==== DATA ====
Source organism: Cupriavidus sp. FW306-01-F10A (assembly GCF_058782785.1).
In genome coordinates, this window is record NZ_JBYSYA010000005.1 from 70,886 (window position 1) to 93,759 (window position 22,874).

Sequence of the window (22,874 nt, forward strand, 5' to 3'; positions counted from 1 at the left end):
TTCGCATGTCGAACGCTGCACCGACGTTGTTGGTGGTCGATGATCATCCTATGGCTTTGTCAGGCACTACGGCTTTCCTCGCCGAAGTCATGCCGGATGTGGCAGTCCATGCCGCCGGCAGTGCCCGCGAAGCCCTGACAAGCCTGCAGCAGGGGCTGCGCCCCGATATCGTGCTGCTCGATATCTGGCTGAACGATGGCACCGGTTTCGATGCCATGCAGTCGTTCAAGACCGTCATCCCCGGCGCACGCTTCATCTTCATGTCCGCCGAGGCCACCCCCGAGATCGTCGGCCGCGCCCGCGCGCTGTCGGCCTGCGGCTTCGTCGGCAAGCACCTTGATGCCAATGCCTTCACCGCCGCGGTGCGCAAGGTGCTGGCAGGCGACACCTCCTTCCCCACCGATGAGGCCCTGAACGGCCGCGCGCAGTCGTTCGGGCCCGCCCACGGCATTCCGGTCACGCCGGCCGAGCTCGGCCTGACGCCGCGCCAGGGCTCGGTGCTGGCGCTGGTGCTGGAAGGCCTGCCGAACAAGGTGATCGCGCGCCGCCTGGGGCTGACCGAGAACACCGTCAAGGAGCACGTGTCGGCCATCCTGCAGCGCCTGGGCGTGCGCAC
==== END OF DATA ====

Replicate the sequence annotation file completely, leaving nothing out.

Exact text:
Source organism: Cupriavidus sp. FW306-01-F10A (assembly GCF_058782785.1).
In genome coordinates, this window is record NZ_JBYSYA010000005.1 from 70,886 (window position 1) to 93,759 (window position 22,874).

Sequence of the window (22,874 nt, forward strand, 5' to 3'; positions counted from 1 at the left end):
TTCGCATGTCGAACGCTGCACCGACGTTGTTGGTGGTCGATGATCATCCTATGGCTTTGTCAGGCACTACGGCTTTCCTCGCCGAAGTCATGCCGGATGTGGCAGTCCATGCCGCCGGCAGTGCCCGCGAAGCCCTGACAAGCCTGCAGCAGGGGCTGCGCCCCGATATCGTGCTGCTCGATATCTGGCTGAACGATGGCACCGGTTTCGATGCCATGCAGTCGTTCAAGACCGTCATCCCCGGCGCACGCTTCATCTTCATGTCCGCCGAGGCCACCCCCGAGATCGTCGGCCGCGCCCGCGCGCTGTCGGCCTGCGGCTTCGTCGGCAAGCACCTTGATGCCAATGCCTTCACCGCCGCGGTGCGCAAGGTGCTGGCAGGCGACACCTCCTTCCCCACCGATGAGGCCCTGAACGGCCGCGCGCAGTCGTTCGGGCCCGCCCACGGCATTCCGGTCACGCCGGCCGAGCTCGGCCTGACGCCGCGCCAGGGCTCGGTGCTGGCGCTGGTGCTGGAAGGCCTGCCGAACAAGGTGATCGCGCGCCGCCTGGGGCTGACCGAGAACACCGTCAAGGAGCACGTGTCGGCCATCCTGCAGCGCCTGGGCGTGCGCAC